>Then for each model you would define its generic CONFIG_M<arch>, and
>the specific features not contained in the generic. And then define
>the rest of features based on generic.
>The CONFIG_M<arch> would serve as a flag for 'this cpu has all features
>of a generic xxx'.
>Or if you are worried about namespace pollution these could be named
>CONFIG_CPU_VENDOR_, CONFIG_CPU_, CONFIG_CPU_M.
Your division of categories (snipped from above quoted) seems ok.
The basic thing to remember is that "generic_foo" or "cpu_intel_foo"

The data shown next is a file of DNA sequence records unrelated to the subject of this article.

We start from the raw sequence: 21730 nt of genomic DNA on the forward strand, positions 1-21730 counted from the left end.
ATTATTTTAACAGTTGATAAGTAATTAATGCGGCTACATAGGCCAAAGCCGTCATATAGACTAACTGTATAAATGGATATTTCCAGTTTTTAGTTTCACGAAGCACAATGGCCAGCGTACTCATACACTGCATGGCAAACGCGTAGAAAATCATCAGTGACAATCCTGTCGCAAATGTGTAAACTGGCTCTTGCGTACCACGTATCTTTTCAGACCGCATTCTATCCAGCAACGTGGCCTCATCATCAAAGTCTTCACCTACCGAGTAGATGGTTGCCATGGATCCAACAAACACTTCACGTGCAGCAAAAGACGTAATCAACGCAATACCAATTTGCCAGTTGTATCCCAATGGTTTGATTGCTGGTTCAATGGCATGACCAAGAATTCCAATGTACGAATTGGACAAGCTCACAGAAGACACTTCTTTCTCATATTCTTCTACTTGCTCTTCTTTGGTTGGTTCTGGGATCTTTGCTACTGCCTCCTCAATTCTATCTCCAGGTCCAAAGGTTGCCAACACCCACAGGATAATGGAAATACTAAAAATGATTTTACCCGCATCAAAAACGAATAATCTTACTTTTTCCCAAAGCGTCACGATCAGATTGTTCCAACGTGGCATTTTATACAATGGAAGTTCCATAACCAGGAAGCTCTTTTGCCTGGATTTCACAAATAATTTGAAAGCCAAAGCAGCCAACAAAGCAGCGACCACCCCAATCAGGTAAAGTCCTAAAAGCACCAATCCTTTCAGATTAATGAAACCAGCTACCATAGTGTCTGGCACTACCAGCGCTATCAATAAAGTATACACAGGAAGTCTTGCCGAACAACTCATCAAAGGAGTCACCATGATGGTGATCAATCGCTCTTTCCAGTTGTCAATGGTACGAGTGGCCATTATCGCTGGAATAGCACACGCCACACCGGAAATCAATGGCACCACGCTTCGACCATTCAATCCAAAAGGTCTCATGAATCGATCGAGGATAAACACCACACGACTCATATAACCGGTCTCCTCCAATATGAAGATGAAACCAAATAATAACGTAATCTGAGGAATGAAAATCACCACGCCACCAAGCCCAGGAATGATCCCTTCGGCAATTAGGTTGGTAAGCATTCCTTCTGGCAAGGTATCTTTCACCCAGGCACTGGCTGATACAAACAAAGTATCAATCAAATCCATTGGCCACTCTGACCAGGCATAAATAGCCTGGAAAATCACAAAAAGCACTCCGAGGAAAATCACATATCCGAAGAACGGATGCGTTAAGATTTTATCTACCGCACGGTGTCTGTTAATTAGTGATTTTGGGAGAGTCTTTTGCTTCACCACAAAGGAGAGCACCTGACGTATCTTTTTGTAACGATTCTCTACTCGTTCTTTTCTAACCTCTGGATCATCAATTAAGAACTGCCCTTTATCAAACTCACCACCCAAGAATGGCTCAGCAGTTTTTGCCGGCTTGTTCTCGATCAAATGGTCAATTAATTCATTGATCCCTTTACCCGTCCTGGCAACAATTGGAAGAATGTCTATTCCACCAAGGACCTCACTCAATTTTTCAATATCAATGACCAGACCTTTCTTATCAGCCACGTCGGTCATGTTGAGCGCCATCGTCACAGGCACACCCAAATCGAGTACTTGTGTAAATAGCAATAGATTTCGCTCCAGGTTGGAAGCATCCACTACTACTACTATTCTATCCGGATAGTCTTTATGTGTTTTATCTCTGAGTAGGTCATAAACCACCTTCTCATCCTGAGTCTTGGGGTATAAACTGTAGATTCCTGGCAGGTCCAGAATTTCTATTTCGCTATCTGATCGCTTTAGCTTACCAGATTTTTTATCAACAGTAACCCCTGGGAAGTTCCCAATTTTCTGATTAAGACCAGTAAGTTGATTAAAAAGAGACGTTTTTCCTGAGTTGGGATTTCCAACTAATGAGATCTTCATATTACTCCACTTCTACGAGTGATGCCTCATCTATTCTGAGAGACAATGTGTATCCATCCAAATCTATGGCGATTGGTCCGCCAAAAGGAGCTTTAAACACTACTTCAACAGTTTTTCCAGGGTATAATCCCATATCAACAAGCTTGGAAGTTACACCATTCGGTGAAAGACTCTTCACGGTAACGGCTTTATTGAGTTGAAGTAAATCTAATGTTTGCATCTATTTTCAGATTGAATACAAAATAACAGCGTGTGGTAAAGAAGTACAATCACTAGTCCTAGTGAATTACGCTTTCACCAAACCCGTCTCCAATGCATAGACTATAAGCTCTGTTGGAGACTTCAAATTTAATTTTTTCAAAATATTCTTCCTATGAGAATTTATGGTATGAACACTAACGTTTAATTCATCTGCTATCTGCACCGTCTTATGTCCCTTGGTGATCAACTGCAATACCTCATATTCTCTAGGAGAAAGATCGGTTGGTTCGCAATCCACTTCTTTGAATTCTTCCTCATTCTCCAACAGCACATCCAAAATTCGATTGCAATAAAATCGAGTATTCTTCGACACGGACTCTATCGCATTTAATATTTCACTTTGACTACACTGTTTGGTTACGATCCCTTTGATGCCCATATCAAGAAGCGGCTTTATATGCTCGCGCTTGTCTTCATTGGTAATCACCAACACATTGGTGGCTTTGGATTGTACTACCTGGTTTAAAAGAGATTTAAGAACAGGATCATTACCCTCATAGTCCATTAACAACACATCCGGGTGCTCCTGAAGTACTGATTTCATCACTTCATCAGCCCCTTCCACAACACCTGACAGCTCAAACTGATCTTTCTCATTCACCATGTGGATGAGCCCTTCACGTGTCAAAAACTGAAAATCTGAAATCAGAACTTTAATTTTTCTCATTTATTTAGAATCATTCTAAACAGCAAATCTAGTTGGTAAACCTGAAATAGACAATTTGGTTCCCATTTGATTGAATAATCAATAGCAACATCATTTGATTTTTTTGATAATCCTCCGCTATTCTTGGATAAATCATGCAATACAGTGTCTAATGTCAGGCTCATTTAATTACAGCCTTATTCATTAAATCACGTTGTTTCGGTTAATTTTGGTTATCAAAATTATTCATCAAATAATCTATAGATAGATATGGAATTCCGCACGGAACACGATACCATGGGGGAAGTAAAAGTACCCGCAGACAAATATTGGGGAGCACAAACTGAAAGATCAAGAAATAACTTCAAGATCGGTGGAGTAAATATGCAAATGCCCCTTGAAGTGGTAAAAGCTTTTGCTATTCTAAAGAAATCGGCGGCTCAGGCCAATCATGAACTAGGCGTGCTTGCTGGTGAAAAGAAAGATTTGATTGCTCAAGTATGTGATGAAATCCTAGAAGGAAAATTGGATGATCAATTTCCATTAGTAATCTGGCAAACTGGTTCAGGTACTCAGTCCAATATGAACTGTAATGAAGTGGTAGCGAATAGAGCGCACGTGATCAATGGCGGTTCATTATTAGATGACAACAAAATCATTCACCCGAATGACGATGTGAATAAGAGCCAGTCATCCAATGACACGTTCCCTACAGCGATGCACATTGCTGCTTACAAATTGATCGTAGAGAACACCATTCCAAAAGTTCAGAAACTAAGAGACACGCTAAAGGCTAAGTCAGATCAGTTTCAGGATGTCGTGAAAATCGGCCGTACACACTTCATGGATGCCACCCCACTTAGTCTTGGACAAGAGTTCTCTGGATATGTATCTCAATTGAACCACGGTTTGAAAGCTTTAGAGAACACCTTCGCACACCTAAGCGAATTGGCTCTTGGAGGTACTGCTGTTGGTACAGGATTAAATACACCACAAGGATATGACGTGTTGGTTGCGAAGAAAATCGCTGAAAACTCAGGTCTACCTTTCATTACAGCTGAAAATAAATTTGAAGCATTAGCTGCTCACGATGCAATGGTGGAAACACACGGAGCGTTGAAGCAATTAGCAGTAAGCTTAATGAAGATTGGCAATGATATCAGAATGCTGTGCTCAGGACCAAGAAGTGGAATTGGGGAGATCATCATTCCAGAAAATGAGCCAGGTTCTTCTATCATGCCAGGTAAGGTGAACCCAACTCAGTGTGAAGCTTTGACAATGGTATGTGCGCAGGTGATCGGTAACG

options should very rarely, if ever, appear in the config.in or sources.
We simply want to use the generic or cpu-specific user selection to
determine (a) compiler flags, (b) CONFIG_xxx symbols for specific CPU
features and optimizations, [like CONFIG_X86_F00F_BUG] and maybe (c)
enable and disable CPU-specific drivers. (c) will be a special case,
since very few drivers should require a specific CPU type... but some
drivers simply don't work on 386.
To unsubscribe from this list: send the line "unsubscribe linux-kernel" in
the body of a message to email@example.com
More majordomo info at http://vger.kernel.org/majordomo-info.html
Please read the FAQ at http://www.tux.org/lkml/